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No. 62: Mar-Apr 1989

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More challenges to newton's law of gravitation

Two experiments reported at the 1988 meeting of the American Geophysical Union in San Francisco can be added to the others that question Newton's venerable Law of Gravitation. The abstracts of these papers are short and to-the-point, so we quote them:

"We have performed an experimental test of Newton's inverse-square law of gravitation. The test compared accurately measured gravity values along the 600 m WTVD tower near Raleigh, North Carolina, with upward, continued gravity estimates calculated from ground measurements. We found a significant departure from the inverse-square law, asymptotically approaching -547 36 microGal at the top of the tower. If this departure is derived from a scalar Yukawa potential, the coupling parameter is alpha = 0.023, the range is lambda = 280 m, and the Newtonian Gravitational Constant is G = (6.52 0.01) x 1011 m3 kg-1 s-2. We do not yet have adequate resolution to discriminate this scalar model from a scalarvector model."

(Eckhardt, D.H., et al; "Experimental Evidence for a Violation of Newton's Inverse-Square Law of Gravitation," Eos, 69:1046, 1988.)

"In the late summer of 1987, an ex periment was performed to determine the value of the Newtonian gravitational constant, G, by measuring the variation of the earth's gravity, g, with depth in the Greenland icesheet. The site for the experiment - the radar station at Dye-3, Greenland - was selected because of the existing 2000- m-deep ice borehole there. Previous analysis of ice-cores from the borehole indicate that the ice density can be accurately modeled. Gravity measurements were made to a depth of 1673 meters in the ice, the sub-ice topography was mapped with high-precision radar echo sounding over a 10-km-diameter region, and a series of 24 locations in a 32-km-diameter network around the hole were surveyed with gravity, leveling, and GPS positioning.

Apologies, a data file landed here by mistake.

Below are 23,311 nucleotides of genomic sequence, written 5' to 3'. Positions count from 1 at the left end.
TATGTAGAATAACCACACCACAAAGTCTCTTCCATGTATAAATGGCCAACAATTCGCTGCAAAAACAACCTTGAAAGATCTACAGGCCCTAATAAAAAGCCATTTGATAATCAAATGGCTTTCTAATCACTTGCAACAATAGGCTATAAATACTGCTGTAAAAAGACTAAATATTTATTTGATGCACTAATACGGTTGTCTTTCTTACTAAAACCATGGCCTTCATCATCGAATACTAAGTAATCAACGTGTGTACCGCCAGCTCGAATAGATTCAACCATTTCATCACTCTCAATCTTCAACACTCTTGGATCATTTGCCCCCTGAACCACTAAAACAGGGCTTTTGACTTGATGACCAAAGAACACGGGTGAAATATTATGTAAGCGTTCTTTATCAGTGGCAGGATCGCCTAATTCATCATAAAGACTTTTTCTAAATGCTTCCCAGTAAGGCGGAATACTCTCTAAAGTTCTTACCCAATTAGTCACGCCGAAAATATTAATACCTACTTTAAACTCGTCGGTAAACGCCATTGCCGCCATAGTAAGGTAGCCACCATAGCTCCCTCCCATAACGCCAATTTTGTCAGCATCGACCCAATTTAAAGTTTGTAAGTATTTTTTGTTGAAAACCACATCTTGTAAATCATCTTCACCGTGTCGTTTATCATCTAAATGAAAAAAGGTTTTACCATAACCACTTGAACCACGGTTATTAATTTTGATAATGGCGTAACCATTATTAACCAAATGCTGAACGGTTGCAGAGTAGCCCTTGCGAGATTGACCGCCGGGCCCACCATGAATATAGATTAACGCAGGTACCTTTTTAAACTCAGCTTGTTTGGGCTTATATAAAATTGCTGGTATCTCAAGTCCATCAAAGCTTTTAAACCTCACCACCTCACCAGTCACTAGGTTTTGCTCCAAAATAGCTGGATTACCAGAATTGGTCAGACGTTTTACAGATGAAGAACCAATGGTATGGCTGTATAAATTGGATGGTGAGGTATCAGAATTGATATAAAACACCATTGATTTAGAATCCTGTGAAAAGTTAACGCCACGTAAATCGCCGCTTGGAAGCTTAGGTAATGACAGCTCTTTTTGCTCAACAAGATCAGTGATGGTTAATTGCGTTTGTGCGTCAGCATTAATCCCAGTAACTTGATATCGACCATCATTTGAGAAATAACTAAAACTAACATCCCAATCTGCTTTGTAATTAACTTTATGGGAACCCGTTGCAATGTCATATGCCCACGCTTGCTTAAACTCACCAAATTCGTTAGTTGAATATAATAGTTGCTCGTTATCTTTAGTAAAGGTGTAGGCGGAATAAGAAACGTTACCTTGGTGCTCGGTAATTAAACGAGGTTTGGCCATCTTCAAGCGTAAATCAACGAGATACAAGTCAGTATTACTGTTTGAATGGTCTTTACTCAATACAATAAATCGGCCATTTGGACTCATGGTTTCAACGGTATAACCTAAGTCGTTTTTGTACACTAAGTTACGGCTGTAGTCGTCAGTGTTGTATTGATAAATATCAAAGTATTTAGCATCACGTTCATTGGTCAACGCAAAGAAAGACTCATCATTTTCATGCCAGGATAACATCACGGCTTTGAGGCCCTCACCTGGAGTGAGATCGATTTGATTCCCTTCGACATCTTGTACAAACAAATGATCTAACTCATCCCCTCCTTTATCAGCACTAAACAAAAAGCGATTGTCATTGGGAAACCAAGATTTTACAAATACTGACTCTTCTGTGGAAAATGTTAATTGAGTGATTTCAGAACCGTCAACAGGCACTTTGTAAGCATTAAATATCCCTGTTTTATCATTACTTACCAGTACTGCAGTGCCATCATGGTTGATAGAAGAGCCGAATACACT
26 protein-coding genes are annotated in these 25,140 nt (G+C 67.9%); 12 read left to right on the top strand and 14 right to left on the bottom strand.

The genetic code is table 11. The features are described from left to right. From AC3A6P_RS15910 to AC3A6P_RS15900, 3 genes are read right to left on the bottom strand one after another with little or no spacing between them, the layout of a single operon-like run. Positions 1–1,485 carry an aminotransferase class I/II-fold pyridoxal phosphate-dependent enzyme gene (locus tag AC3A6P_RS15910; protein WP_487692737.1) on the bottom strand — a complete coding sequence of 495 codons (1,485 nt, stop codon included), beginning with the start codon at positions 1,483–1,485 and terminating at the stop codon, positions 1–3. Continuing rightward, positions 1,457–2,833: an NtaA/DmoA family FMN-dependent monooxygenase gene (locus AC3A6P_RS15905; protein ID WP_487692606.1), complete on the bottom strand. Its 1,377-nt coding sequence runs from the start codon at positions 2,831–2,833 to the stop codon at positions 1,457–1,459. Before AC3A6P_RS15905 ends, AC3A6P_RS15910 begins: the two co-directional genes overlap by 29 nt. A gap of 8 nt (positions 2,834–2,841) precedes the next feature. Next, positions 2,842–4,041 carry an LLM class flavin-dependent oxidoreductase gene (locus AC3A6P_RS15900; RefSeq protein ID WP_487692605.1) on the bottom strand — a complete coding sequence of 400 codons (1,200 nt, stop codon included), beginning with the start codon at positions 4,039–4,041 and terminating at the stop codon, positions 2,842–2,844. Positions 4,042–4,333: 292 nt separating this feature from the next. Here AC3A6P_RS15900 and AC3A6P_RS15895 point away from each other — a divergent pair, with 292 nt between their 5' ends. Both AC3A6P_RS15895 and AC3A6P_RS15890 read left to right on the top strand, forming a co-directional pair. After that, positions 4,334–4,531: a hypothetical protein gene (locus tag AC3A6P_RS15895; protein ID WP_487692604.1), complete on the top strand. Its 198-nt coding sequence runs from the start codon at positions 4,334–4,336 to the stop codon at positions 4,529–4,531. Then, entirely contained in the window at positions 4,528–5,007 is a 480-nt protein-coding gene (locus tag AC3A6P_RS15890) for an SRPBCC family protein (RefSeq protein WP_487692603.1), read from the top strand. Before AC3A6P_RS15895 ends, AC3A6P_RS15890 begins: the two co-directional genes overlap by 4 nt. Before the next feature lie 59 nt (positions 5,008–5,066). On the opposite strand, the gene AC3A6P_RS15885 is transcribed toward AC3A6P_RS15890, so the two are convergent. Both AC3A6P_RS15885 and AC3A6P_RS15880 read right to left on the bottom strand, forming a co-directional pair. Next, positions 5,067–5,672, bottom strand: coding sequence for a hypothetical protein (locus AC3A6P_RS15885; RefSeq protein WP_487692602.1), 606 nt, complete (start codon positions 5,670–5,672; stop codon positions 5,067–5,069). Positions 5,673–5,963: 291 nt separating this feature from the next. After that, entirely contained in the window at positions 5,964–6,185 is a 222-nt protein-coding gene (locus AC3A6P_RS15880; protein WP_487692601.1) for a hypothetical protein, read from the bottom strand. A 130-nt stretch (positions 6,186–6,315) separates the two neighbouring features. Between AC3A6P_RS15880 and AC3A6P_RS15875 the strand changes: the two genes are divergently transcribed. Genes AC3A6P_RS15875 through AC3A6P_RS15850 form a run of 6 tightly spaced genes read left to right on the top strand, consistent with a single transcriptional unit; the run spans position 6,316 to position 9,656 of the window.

"When corrected for the sub-ice topography, a gravity anomaly that accumulated to nearly 4 mGal in 1.4 km was observed. We find measured anomalies can be taken as evidence for non-Newtonian gravity, but can also be accounted for in terms of Newtonian physics if a suitable distribution of high densiity masses exist beneath the borehole."

(Zumberge, Mark Al, et al; "Results from the 1987 Greenland G Experiment," Eos, 69:1046, 1988.)

The paper on the Greenland experiment led to a short article in Science in which differing opinions among the re-search team members about the experiment's significance were aired. Some opted for an unusual density distribu-tion of the rock beneath the experiment to explain the results; others thought that the required density distribution was too unlikely and contrived and consequently favored a modification of Newton's inverse-square law.

(Poole, Robert; "'Fifth Force' Update: More Tests Needed," Science, 242:1499, 1988.)

Comment. Should we permit this tiny residue of anomalous observations to cast doubt upon a law verified in count-less experiments and astronomical observations? Those who believe in the "residue fallacy" will say, "No! Discard the wild points!"

From Science Frontiers #62, MAR-APR 1989. 1989-2000 William R. Corliss